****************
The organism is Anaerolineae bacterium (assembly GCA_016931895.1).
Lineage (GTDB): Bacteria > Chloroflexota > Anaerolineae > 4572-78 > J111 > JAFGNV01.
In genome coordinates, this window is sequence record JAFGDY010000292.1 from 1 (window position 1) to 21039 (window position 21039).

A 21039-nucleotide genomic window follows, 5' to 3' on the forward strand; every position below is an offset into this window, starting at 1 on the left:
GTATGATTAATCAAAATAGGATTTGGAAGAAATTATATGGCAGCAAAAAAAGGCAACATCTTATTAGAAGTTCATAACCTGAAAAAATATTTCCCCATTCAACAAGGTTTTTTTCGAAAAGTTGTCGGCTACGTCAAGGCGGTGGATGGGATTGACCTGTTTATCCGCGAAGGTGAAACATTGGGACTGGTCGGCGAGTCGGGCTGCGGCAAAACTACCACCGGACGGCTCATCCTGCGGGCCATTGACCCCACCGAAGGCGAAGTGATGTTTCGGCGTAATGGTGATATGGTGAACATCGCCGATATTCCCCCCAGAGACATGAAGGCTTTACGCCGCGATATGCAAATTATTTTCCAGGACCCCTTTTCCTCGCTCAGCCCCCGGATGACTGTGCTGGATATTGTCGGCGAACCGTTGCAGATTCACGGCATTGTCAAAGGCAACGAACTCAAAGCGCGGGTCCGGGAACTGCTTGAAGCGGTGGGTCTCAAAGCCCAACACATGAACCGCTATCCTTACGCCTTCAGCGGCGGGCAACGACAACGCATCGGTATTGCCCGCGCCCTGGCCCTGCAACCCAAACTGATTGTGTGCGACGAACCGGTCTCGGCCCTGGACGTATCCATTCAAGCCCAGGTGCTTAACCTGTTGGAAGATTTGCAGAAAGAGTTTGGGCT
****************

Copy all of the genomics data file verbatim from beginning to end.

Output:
The organism is Anaerolineae bacterium (assembly GCA_016931895.1).
Lineage (GTDB): Bacteria > Chloroflexota > Anaerolineae > 4572-78 > J111 > JAFGNV01.
In genome coordinates, this window is sequence record JAFGDY010000292.1 from 1 (window position 1) to 21039 (window position 21039).

A 21039-nucleotide genomic window follows, 5' to 3' on the forward strand; every position below is an offset into this window, starting at 1 on the left:
GTATGATTAATCAAAATAGGATTTGGAAGAAATTATATGGCAGCAAAAAAAGGCAACATCTTATTAGAAGTTCATAACCTGAAAAAATATTTCCCCATTCAACAAGGTTTTTTTCGAAAAGTTGTCGGCTACGTCAAGGCGGTGGATGGGATTGACCTGTTTATCCGCGAAGGTGAAACATTGGGACTGGTCGGCGAGTCGGGCTGCGGCAAAACTACCACCGGACGGCTCATCCTGCGGGCCATTGACCCCACCGAAGGCGAAGTGATGTTTCGGCGTAATGGTGATATGGTGAACATCGCCGATATTCCCCCCAGAGACATGAAGGCTTTACGCCGCGATATGCAAATTATTTTCCAGGACCCCTTTTCCTCGCTCAGCCCCCGGATGACTGTGCTGGATATTGTCGGCGAACCGTTGCAGATTCACGGCATTGTCAAAGGCAACGAACTCAAAGCGCGGGTCCGGGAACTGCTTGAAGCGGTGGGTCTCAAAGCCCAACACATGAACCGCTATCCTTACGCCTTCAGCGGCGGGCAACGACAACGCATCGGTATTGCCCGCGCCCTGGCCCTGCAACCCAAACTGATTGTGTGCGACGAACCGGTCTCGGCCCTGGACGTATCCATTCAAGCCCAGGTGCTTAACCTGTTGGAAGATTTGCAGAAAGAGTTTGGGCT